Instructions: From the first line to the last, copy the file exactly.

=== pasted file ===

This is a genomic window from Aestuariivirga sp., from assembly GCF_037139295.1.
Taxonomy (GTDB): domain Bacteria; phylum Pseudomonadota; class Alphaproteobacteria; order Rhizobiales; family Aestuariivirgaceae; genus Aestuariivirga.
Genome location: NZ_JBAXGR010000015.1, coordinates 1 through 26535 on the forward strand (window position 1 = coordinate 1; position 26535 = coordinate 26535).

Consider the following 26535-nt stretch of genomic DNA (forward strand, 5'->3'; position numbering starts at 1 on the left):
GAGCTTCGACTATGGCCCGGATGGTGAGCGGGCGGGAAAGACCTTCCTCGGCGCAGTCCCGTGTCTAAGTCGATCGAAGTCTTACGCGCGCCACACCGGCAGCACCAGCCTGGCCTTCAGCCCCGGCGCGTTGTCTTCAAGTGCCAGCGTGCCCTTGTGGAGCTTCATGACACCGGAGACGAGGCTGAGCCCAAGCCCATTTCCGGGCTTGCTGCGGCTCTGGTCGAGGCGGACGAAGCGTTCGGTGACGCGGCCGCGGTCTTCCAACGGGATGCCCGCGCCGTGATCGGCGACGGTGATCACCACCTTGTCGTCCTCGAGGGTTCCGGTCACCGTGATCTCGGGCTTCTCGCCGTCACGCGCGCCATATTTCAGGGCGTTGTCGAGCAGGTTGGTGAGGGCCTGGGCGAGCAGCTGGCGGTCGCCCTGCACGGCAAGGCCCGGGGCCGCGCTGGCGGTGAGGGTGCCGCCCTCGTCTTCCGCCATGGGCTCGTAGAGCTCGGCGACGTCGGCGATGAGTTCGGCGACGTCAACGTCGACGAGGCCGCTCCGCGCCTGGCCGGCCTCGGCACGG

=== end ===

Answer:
This is a genomic window from Aestuariivirga sp., from assembly GCF_037139295.1.
Taxonomy (GTDB): domain Bacteria; phylum Pseudomonadota; class Alphaproteobacteria; order Rhizobiales; family Aestuariivirgaceae; genus Aestuariivirga.
Genome location: NZ_JBAXGR010000015.1, coordinates 1 through 26535 on the forward strand (window position 1 = coordinate 1; position 26535 = coordinate 26535).

Consider the following 26535-nt stretch of genomic DNA (forward strand, 5'->3'; position numbering starts at 1 on the left):
GAGCTTCGACTATGGCCCGGATGGTGAGCGGGCGGGAAAGACCTTCCTCGGCGCAGTCCCGTGTCTAAGTCGATCGAAGTCTTACGCGCGCCACACCGGCAGCACCAGCCTGGCCTTCAGCCCCGGCGCGTTGTCTTCAAGTGCCAGCGTGCCCTTGTGGAGCTTCATGACACCGGAGACGAGGCTGAGCCCAAGCCCATTTCCGGGCTTGCTGCGGCTCTGGTCGAGGCGGACGAAGCGTTCGGTGACGCGGCCGCGGTCTTCCAACGGGATGCCCGCGCCGTGATCGGCGACGGTGATCACCACCTTGTCGTCCTCGAGGGTTCCGGTCACCGTGATCTCGGGCTTCTCGCCGTCACGCGCGCCATATTTCAGGGCGTTGTCGAGCAGGTTGGTGAGGGCCTGGGCGAGCAGCTGGCGGTCGCCCTGCACGGCAAGGCCCGGGGCCGCGCTGGCGGTGAGGGTGCCGCCCTCGTCTTCCGCCATGGGCTCGTAGAGCTCGGCGACGTCGGCGATGAGTTCGGCGACGTCAACGTCGACGAGGCCGCTCCGCGCCTGGCCGGCCTCGGCACGG